Personable robots, advanced prosthetics and entrepreneurship figure prominently in campus visit.
At first glance, Adjunct Professor Joe Haldeman appears to be a man of contradictions--a pacifist who writes about war, a former astronomy major who has spent his career working in the arts. But for Haldeman, the author of dozens of novels, short stories and poems, complexity is what makes life interesting.
Haldeman, 63, has been writing and teaching science fiction for decades. He has been at MIT every fall semester since 1983. His most famous work, the 1975 novel "The Forever War"--a science fiction Vietnam story--has been published five times and was almost made into a movie.
Haldeman's most recent books, "A Separate War and Other Stories" and "War Stories," both published this year, also deal with combat. This semester he is also teaching a course at MIT on war novels from various genres. "War makes for a natural topic for a dramatic story," Haldeman said.
Haldeman's aim is not to glorify war--quite the opposite. He tried to register as a conscientious objector when he was drafted in 1967. He said he told the government, "I would rather spend six years in the Peace Corps than two in the army." Still, he spent 1968 serving in Vietnam as a combat engineer. His experiences did much to inform his career.
Reviews of "The Forever War" have suggested that its plot touches on Haldeman's own feelings of isolation when he was so far from home with little news or contact. Haldeman said he agrees with this assessment in many ways. "I felt like that 365 days in 1968 went nowhere. We knew very little about what was going on back home."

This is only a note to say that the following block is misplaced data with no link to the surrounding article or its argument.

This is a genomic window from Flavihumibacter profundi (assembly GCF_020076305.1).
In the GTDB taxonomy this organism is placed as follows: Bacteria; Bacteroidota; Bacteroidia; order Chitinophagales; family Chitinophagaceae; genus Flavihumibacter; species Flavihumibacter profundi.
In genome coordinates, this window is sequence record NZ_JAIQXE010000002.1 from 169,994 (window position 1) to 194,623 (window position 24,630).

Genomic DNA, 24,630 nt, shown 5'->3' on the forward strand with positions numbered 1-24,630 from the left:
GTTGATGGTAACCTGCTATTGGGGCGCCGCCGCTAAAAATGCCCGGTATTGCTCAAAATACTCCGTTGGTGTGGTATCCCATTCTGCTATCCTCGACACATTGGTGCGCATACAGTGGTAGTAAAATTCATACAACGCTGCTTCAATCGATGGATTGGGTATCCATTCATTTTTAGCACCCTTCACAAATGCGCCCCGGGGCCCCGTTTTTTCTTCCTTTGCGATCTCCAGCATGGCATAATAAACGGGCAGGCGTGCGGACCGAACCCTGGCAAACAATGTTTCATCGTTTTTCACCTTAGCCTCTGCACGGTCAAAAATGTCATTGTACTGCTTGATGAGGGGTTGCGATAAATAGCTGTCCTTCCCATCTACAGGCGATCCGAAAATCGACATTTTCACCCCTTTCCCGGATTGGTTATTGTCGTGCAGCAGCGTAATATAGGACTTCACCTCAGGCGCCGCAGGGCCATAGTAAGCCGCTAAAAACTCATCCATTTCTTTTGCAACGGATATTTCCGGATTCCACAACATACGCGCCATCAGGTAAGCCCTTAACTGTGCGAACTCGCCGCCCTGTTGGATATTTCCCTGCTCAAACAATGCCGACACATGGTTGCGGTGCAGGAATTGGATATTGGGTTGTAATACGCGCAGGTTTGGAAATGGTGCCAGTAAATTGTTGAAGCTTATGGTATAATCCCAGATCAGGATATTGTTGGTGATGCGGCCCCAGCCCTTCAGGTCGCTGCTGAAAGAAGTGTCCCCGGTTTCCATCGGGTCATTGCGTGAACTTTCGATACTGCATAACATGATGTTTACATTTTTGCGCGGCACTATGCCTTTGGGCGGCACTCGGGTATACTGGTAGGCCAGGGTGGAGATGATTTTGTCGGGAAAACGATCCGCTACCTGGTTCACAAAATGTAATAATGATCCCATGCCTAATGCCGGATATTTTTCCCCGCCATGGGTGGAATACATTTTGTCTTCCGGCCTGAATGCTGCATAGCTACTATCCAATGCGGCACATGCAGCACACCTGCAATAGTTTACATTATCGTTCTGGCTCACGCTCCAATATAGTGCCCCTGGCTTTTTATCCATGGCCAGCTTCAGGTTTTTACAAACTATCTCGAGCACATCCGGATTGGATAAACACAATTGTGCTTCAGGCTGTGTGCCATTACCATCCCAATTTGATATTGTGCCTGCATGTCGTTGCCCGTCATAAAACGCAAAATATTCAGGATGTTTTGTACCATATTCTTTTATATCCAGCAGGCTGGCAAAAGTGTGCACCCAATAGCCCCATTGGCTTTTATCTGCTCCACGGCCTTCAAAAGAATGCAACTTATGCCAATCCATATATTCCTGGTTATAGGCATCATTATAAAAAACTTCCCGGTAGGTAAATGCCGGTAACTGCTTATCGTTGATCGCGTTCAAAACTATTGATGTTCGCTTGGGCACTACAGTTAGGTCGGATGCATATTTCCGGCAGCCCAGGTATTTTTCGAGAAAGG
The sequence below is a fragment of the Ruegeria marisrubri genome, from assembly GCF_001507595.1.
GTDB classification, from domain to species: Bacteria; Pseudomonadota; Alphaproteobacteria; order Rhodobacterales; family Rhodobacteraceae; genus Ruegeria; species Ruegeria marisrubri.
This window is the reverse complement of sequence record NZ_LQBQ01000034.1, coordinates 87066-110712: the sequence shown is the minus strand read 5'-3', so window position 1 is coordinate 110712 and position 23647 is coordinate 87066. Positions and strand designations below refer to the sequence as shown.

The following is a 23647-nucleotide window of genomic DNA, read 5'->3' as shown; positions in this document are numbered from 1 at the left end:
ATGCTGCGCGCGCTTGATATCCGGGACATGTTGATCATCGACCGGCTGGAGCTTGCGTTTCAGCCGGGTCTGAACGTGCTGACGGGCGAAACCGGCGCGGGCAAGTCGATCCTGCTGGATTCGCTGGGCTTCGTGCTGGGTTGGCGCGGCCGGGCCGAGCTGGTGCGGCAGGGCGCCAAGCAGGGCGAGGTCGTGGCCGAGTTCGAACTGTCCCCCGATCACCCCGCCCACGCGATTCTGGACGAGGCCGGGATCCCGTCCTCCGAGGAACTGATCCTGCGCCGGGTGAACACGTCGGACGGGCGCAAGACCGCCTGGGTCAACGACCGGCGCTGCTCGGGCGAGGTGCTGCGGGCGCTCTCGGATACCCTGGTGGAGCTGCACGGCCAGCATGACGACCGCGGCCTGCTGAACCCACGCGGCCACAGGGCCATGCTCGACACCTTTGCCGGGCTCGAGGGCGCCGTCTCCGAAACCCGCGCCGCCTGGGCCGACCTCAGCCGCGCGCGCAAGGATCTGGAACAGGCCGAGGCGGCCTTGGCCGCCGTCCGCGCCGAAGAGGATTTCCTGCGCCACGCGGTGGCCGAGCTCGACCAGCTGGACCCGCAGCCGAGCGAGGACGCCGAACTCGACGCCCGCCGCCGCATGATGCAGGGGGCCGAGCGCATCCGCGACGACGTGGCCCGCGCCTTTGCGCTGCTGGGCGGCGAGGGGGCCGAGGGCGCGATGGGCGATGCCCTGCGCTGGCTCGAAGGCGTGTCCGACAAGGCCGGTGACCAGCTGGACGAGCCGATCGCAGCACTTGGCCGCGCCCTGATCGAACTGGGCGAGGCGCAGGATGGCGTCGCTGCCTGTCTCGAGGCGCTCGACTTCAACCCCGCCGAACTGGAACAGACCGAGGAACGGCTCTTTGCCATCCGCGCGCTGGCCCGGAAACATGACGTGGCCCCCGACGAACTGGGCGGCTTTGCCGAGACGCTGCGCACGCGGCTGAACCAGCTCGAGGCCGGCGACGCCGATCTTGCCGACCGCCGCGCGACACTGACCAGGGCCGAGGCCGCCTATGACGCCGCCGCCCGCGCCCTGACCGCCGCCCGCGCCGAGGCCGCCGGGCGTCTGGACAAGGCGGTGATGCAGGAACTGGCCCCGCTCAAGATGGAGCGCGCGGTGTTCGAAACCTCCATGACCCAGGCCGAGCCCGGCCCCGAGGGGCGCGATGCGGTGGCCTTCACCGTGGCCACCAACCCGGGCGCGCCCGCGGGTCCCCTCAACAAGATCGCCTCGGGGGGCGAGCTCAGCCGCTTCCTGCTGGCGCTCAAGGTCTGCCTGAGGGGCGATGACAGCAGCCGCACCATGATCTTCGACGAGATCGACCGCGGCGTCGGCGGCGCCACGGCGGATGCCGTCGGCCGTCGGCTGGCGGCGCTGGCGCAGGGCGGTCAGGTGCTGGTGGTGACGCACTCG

Though he had written two short stories while at the University of Maryland getting his bachelor's degree in astronomy, it was while he was in Vietnam that he started his first novel. He called it a heroic fantasy novel, written in linked rhymed quatrains, and he wrote it in a blank book his mother sent him for his 25th birthday.
The book was lost one night when a rocket hit his empty bunker. But the novelist remained.
Haldeman, who had gone to Vietnam planning to go to graduate school in physics, returned wanting to write. Writing had always been a passion of his, and science fiction seemed like a natural progression.
He laughed recalling that his college advisor had tried to talk him out of taking a creative writing course. "They told me I needed differential equations, not fiction writing." He notes, "The opposite turned out to be true."
Haldeman has had a 40-year career writing fiction. He said he tries not to write when he is teaching--"It starts to feel like two full-time jobs"--and likes to write in the morning, waking at 4 a.m. to get a couple of hours in before the sun rises. He writes longhand, something that he knows is unusual in this technological age. He said it guarantees that a first draft is a "true first draft."
Over the years, his correspondence with his many fans has made the transition from letter to e-mail. He receives, on average, six or seven e-mails a day and tries to respond to them all. He has corresponded with some fans for years. One fan even wrote a 500-page doctoral dissertation on Haldeman's work.
Some of the most meaningful e-mails come from those considering a military career. "I've heard people say that my books have kept them from becoming soldiers," he said. "I am happy I have been able to use my experiences to do some good. There is no such thing as a good war or a bad peace."
Haldeman will participate in a gallery talk at the List Visual Arts Center at 6 p.m. on Dec. 8.